Legal punches have been flying this week between the makers of a low-budget sequel to the classic 1980 biopic Raging Bull, made by Martin Scorsese and starring Robert DeNiro, with MGM, the studio that made the original, asking the courts that production be halted and the project binned.
In the ring with MGM is Jake LaMotta, the 90-year-old former boxing legend on whose rise and fall in the 1950s the Raging Bull epic was based, and the production company he has tied himself to make Raging Bull II. It is appropriately called RBII Production. Filming is already almost completed with a cast that includes Paul Sorvino, Joe Mantegna and the character actor William Forsythe.
The suit, filed in a Los Angeles court this week, asserts that Mr LaMotta remains under a contractual obligation to offer first refusal for the rights to his book, Raging Bull II, which he co-wrote in 1986 as a follow up to his original autobiography to MGM. It wants a jury to order a halt to production and a prevent distribution of the new film assuming it ever gets finished.
For Mr LaMotta the suit is clearly an unwelcome blow. "How can you fight a company that big?" he complained to the New York Post, adding, "All of these business things, I don't bother with it because I'm not capable, physically or mentally, because I don't hear so good."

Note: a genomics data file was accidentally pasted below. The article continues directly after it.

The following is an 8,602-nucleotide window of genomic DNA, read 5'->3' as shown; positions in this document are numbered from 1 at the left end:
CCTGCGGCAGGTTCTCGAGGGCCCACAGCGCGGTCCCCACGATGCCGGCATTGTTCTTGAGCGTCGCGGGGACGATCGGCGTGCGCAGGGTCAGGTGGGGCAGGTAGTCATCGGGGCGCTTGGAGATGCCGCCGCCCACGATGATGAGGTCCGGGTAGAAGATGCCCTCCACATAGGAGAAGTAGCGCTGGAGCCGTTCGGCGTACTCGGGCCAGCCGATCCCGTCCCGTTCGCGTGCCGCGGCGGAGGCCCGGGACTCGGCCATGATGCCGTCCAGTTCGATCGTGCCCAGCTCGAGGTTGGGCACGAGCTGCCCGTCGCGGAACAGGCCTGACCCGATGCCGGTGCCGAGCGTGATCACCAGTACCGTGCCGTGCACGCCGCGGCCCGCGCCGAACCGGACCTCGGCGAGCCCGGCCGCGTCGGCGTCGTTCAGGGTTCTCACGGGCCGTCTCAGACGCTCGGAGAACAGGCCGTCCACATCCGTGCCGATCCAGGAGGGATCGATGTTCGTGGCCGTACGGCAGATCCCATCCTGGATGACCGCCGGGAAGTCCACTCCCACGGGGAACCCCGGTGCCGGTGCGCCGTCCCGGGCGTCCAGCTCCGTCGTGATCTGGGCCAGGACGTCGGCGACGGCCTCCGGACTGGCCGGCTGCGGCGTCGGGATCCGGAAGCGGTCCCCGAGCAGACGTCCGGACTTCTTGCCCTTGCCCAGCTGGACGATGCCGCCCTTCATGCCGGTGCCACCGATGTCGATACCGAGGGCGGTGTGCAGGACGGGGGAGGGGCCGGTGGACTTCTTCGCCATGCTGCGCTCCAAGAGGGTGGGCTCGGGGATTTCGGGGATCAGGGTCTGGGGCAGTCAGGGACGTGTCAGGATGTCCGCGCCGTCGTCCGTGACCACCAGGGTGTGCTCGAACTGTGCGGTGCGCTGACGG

"LaMotta and the RBII defendants are publicly associating the Sequel Picture with the [original] in a manner that is plainly calculated to create confusion in the marketplace and to trade off the value of the [original]," MGM's attorney says in the complaint, which alleges breach of contract, tortious interference, and unfair competition. MGM is seeking the rights to the follow-up book and monetary damages.
Should the court action succeed, it isn't clear that the loss to cinema fans – including those who still recall being stirred by the first Raging Bull and Mr De Niro's acting in it – will be big. The director has been identified by Entertainment Weekly as Martin Guigui, whose portfolio includes My X-Girlfriend's Wedding Reception and National Lampoon's Cattle Call, a record, the magazine sarcastically observed, that "makes him the ideal guy to helm a sequel to one of the great films of the 20th century".
The battle over Raging Bull and its potential offspring is not entirely new. The daughter of the late Peter Savage (real name Patrella), who co-wrote the two biographies with LaMotta, filed her own suit against MGM in 2009 trying to take back ownership rights of the boxer's biographies. She failed.
Mr LaMotta, who is being played by Forsythe in the new film, told the Post it had a modest budget by Hollywood standards – $13m (£8.3m) – and was almost ready for editing. He blamed the producers for failing to settle the right matter before starting to shoot.
Mr Scorsese for now seems eager not to get involved in the latest courtroom bout. Asked by GQ magazine recently what he thought of it all, he replied: "Oh, nothing I could say about it except I don't think I could revisit the material, as they say. I think we said what we had to say at the time. All of us moved on."